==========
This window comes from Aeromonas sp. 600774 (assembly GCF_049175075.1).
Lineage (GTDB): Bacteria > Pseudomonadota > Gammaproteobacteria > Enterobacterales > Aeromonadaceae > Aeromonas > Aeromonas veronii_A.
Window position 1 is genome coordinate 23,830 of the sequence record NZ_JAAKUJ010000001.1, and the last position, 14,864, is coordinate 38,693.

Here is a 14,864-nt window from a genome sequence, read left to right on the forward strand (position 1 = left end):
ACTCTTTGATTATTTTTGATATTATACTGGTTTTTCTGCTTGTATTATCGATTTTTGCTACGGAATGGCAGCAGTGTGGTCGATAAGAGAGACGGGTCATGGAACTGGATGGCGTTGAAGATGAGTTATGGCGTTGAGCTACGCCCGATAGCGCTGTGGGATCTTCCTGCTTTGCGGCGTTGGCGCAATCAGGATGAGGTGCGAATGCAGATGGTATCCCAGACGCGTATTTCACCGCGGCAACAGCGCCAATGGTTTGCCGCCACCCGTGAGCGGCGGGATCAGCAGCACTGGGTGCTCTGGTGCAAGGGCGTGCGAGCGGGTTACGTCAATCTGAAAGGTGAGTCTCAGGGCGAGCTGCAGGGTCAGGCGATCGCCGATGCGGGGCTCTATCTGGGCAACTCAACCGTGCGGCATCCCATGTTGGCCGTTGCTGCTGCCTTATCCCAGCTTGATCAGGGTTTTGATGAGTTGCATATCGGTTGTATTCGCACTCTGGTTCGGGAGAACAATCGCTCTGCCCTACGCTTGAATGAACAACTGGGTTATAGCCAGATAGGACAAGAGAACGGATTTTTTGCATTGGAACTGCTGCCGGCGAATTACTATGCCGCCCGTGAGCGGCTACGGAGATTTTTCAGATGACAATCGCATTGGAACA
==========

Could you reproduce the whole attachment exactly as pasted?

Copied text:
This window comes from Aeromonas sp. 600774 (assembly GCF_049175075.1).
Lineage (GTDB): Bacteria > Pseudomonadota > Gammaproteobacteria > Enterobacterales > Aeromonadaceae > Aeromonas > Aeromonas veronii_A.
Window position 1 is genome coordinate 23,830 of the sequence record NZ_JAAKUJ010000001.1, and the last position, 14,864, is coordinate 38,693.

Here is a 14,864-nt window from a genome sequence, read left to right on the forward strand (position 1 = left end):
ACTCTTTGATTATTTTTGATATTATACTGGTTTTTCTGCTTGTATTATCGATTTTTGCTACGGAATGGCAGCAGTGTGGTCGATAAGAGAGACGGGTCATGGAACTGGATGGCGTTGAAGATGAGTTATGGCGTTGAGCTACGCCCGATAGCGCTGTGGGATCTTCCTGCTTTGCGGCGTTGGCGCAATCAGGATGAGGTGCGAATGCAGATGGTATCCCAGACGCGTATTTCACCGCGGCAACAGCGCCAATGGTTTGCCGCCACCCGTGAGCGGCGGGATCAGCAGCACTGGGTGCTCTGGTGCAAGGGCGTGCGAGCGGGTTACGTCAATCTGAAAGGTGAGTCTCAGGGCGAGCTGCAGGGTCAGGCGATCGCCGATGCGGGGCTCTATCTGGGCAACTCAACCGTGCGGCATCCCATGTTGGCCGTTGCTGCTGCCTTATCCCAGCTTGATCAGGGTTTTGATGAGTTGCATATCGGTTGTATTCGCACTCTGGTTCGGGAGAACAATCGCTCTGCCCTACGCTTGAATGAACAACTGGGTTATAGCCAGATAGGACAAGAGAACGGATTTTTTGCATTGGAACTGCTGCCGGCGAATTACTATGCCGCCCGTGAGCGGCTACGGAGATTTTTCAGATGACAATCGCATTGGAACA